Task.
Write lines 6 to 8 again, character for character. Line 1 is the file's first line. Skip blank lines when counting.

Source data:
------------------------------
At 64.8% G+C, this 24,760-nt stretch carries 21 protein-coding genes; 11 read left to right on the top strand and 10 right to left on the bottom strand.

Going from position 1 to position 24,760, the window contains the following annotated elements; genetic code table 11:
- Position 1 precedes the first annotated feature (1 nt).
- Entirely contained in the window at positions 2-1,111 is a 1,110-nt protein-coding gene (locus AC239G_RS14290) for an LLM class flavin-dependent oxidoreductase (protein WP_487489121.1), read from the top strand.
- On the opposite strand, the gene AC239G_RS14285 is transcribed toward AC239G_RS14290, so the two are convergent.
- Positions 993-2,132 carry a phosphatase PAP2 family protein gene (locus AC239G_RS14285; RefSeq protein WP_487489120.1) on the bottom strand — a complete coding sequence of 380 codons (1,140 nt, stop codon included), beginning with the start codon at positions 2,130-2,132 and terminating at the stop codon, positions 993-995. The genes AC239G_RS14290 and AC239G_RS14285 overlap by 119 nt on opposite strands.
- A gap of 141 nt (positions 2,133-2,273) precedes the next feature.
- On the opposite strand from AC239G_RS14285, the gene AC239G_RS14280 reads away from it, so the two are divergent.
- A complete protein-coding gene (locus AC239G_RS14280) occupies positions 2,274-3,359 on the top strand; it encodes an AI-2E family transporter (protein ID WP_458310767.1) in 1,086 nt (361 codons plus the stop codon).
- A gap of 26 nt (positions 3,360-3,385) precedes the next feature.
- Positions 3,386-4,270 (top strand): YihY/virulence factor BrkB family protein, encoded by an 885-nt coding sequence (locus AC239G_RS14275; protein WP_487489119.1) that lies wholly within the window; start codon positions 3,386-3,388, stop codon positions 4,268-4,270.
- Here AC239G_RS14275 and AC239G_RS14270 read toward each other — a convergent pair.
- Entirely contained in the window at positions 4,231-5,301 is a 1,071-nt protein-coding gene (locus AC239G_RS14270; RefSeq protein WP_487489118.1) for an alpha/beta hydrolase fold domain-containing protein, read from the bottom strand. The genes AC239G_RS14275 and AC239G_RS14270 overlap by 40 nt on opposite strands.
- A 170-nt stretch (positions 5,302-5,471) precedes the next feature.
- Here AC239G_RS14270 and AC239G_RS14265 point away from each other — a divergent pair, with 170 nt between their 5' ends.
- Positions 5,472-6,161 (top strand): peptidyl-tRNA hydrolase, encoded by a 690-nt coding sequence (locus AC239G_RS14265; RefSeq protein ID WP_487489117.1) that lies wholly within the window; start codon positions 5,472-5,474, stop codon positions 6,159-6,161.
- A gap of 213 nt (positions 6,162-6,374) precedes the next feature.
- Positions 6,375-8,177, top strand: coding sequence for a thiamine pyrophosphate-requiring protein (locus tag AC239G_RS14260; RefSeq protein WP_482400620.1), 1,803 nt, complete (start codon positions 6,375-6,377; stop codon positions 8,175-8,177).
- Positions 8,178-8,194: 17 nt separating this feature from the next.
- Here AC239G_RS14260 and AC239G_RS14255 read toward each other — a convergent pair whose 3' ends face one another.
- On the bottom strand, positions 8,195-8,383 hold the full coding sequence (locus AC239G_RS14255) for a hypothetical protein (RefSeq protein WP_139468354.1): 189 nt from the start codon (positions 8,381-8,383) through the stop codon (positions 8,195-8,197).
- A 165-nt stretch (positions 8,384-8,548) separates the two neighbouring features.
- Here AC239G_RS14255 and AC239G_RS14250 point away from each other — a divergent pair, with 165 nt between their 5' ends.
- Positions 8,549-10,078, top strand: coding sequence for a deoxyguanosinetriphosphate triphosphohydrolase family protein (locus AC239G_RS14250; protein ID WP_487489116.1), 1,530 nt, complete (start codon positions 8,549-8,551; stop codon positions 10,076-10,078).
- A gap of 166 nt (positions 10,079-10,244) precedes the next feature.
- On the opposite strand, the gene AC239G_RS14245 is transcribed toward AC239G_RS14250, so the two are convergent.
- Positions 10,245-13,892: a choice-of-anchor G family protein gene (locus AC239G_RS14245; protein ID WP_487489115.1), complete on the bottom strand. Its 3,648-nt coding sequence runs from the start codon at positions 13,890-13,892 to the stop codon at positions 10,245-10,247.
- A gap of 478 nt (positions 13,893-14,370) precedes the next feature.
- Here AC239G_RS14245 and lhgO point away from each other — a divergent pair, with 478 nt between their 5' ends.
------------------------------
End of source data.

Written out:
- Positions 993-2,132 carry a phosphatase PAP2 family protein gene (locus AC239G_RS14285; RefSeq protein WP_487489120.1) on the bottom strand — a complete coding sequence of 380 codons (1,140 nt, stop codon included), beginning with the start codon at positions 2,130-2,132 and terminating at the stop codon, positions 993-995. The genes AC239G_RS14290 and AC239G_RS14285 overlap by 119 nt on opposite strands.
- A gap of 141 nt (positions 2,133-2,273) precedes the next feature.
- On the opposite strand from AC239G_RS14285, the gene AC239G_RS14280 reads away from it, so the two are divergent.